by Orhan Pamuk

Other authorsMaureen Freely (Translator)
Hardcover, 2004





New York : Knopf : Distributed by Random House, 2004.


From the award-winning author of 'My Name is Red' comes this political thriller. After 12 years in Germany, a poet Ka returns to Istanbul for his mother's funeral. In a dangerous political atmosphere, the truth concerning the poet and the snow-covered old world city of Kars is revealed.

Media reviews

This seventh novel from the Turkish writer Orhan Pamuk is not only an engrossing feat of tale-spinning, but essential reading for our times.

User reviews

LibraryThing member cbl_tn
Ka, a Turkish poet, has been living in exile in Germany for the last decade. His mother's death brings him back to Istanbul, but the thought of an old acquaintance soon draws him to the provincial town of Kars. Ka's excuse for visiting Kars is that he wants to write a newspaper story about the recent suicides among the headscarf girls and about the local elections. His real reason for the visit is to renew his acquaintance with Ipek, who he's learned is now divorced from his poet friend Muhtar. He secretly hopes to persuade Ipek to marry him and return to Germany with him. A heavy snowfall strands him in Kars for several days, and circumstance and fate drive the course of events. The snowbound city reawakens Ka's muse, and he begins to write poems again after a drought of many years.

There is an undercurrent of paranoia throughout the book. While Ka is disturbed to learn that he's under surveillance, the residents of Kars accept this as normal. Nothing can be taken at face value. The local newspaper publisher writes about the day's events before they happen. Everyone Ka meets has an opinion about who he should trust and who he should avoid – but can he trust anyone's advice?

Ka's thoughts and feelings come second-hand to the reader, through a friend who knows the details of Ka's visit. Does the reader get a clear picture of Ka, or has it been distorted by his friend's interpretation of Ka's actions and motivations?

Like Salman Rushdie in Midnight's Children, Pamuk does provide some interpretive suggestions for the reader. Even with these hints, it still requires effort to work out the symbolism and structure of the novel. I think most readers will find it worth their effort to read, and possibly re-read, since I think it falls in that category of novels that hold back some rewards for the second reading.
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LibraryThing member tchelyzt
It’s nice to be European. There is currently no better place to live on the planet. Ireland found wealth and individual freedom by joining Europe. As Europe expands, I’ve been a supporter, glad to give other nations the same chance we had. However, when Turkey joined the queue, I hesitated; partly because I think Europe is growing too fast and showing growing pains; but mainly because I feared Turkey shows none of the characteristics I think it needs to be European. After reading this fantastic book, I haven’t changed my mind.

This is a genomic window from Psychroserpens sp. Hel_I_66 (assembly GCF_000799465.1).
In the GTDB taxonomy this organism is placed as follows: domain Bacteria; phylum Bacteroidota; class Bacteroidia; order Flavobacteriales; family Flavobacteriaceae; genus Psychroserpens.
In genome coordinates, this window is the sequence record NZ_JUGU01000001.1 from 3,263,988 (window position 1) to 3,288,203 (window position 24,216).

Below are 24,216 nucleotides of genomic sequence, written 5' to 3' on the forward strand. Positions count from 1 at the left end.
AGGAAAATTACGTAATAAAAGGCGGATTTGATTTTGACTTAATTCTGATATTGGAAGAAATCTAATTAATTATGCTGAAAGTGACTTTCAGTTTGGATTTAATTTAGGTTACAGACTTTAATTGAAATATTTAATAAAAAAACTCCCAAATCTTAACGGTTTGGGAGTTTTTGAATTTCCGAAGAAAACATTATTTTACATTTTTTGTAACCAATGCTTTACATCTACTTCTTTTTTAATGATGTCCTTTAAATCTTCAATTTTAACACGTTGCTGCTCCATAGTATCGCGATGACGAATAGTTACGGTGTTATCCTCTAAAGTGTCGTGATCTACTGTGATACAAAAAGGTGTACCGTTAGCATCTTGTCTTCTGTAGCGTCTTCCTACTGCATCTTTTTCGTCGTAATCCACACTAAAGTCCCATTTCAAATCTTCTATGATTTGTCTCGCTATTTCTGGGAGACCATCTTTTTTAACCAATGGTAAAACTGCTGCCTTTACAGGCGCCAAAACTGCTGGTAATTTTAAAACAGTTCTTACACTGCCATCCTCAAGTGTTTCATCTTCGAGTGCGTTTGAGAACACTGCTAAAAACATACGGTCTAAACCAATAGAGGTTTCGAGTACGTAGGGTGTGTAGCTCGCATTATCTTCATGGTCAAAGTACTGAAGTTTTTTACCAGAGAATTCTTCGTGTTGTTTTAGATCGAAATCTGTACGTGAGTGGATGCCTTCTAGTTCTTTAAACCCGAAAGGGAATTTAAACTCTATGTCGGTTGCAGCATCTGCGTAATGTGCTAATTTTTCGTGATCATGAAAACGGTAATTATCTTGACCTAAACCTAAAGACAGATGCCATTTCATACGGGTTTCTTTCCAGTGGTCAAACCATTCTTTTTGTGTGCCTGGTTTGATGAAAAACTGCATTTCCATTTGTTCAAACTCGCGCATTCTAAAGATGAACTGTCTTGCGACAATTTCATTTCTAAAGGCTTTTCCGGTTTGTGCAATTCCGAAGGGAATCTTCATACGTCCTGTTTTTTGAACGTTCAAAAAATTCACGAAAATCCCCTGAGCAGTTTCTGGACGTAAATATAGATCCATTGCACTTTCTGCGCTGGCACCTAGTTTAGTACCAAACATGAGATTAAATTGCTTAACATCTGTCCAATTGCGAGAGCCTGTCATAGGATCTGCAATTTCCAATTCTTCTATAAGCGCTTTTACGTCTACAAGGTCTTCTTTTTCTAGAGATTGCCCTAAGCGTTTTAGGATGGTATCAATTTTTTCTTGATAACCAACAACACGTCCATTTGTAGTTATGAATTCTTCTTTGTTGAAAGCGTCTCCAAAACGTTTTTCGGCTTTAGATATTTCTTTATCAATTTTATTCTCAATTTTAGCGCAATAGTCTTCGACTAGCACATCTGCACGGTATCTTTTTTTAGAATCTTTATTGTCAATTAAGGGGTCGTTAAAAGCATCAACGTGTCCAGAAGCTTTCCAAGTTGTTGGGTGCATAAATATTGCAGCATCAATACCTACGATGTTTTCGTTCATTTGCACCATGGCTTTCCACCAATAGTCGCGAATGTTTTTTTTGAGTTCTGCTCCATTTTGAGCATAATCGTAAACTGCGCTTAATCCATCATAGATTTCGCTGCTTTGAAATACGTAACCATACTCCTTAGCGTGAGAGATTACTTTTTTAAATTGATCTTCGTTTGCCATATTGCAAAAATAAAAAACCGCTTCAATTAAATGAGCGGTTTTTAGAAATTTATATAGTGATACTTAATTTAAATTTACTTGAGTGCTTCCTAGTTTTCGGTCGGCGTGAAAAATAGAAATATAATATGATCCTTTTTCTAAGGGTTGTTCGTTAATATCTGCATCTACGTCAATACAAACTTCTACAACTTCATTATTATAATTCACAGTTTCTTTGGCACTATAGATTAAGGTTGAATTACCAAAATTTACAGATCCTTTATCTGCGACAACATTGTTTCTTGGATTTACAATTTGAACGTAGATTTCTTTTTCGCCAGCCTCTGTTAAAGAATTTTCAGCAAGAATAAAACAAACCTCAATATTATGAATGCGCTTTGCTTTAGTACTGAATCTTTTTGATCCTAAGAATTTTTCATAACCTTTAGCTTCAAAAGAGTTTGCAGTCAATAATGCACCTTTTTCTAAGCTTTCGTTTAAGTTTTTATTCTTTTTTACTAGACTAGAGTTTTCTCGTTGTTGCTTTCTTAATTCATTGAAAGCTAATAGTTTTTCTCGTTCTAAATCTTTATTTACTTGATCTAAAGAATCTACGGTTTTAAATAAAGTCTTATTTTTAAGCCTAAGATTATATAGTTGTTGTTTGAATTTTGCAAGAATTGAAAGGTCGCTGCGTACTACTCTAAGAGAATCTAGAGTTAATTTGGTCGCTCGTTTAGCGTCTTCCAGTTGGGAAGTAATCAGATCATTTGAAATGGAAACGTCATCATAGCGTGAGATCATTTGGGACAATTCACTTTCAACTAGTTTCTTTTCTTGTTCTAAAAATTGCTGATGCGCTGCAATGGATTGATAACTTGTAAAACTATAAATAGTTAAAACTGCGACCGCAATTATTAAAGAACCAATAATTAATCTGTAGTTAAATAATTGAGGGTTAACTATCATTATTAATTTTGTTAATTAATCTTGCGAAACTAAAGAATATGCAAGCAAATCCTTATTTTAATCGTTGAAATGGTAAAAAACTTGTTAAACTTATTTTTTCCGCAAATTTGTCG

Ka is an exiled poet with writer’s block. An intelligent, sensitive and lonely man, he is no hero or danger to the regime and his exile even looks like the result of a misunderstanding. On a return visit to Turkey, he refinds his muse and the poetry begins to flow. A minor local insurgency erupts and the various powers and influences all come to regard him as a pawn in their ambitions. Ka is no hero and though principled he is full of complexes and lies to all around him. His only real concern is finding happiness which he feels has eluded him all his life. The result is a deeply poetic and intelligent novel which explores political and religious questions in modern Turkey. The cast includes lovely characters including an insurgent actor, his adoring complicit belly-dancer wife, a very pliable newspaper editor, a peaceful islamic radical, the beautiful woman who is the object of Ka’s amorous attentions and her veiled sister.

Trying to pin down just what makes me uncomfortable about Turkey, I’ve concluded it’s not Islam. Most of the wonderful characters in this book are worth sharing Europe with. Orhan Pamuk presents all their positions in what sounds to me a balanced way and they all have merit. Naturally, as a westerner, I’m not comfortable with Islamic notions or freedom or individuality, but I don’t think that this is what has convinced me that Europe is not ready for Turkey. I think what turned me against Turkey was the police; the surveillance; the torture; all carried out at the behest of the State. Frequent comparisons with Iran also disturbed me. When Turkey is ready to resolve differences between its very different peoples in a tolerant European way, it will be ready for Europe. Before that, Europe would only be importing tensions that could spread like a virus.

Indeed, Pamuk himself has been on the receiving end of state oppression and a pawn in their European membership ambitions. He was charged with insulting Turkishness, giving rise to an international outcry. The charges were dropped on a technicality when the EU began reviewing the Turkish legal system.

Orhan Pamuk received the 2006 Nobel Prize for Literature.
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LibraryThing member kambrogi
This much-praised work by the Turkish winner of the Nobel Prize for Literature is a dense, challenging work, less for its language than for its meaning. It tells the story of the fictional Turkish poet Ka who, after being exiled for twelve years in Germany, returns to his country for his mother’s funeral, then travels on to the isolated border town of Kars, where he intends to investigate the mysterious suicides of Muslim girls, and court a newly-divorced woman whom he knew in his youthful student/radical days. It is clear that Ka is no longer interested in the concerns of his youth, that he prefers to pursue happiness beyond everything else – beyond courage, truth or even God. The book certainly explores the ongoing conflict between West and East which is at the heart of Turkish cultural and political life, but its use of snow and a variety of other motifs throughout the novel is not so easy to parse. Some readers may need an expert to help unlock the book's meanings.… (more)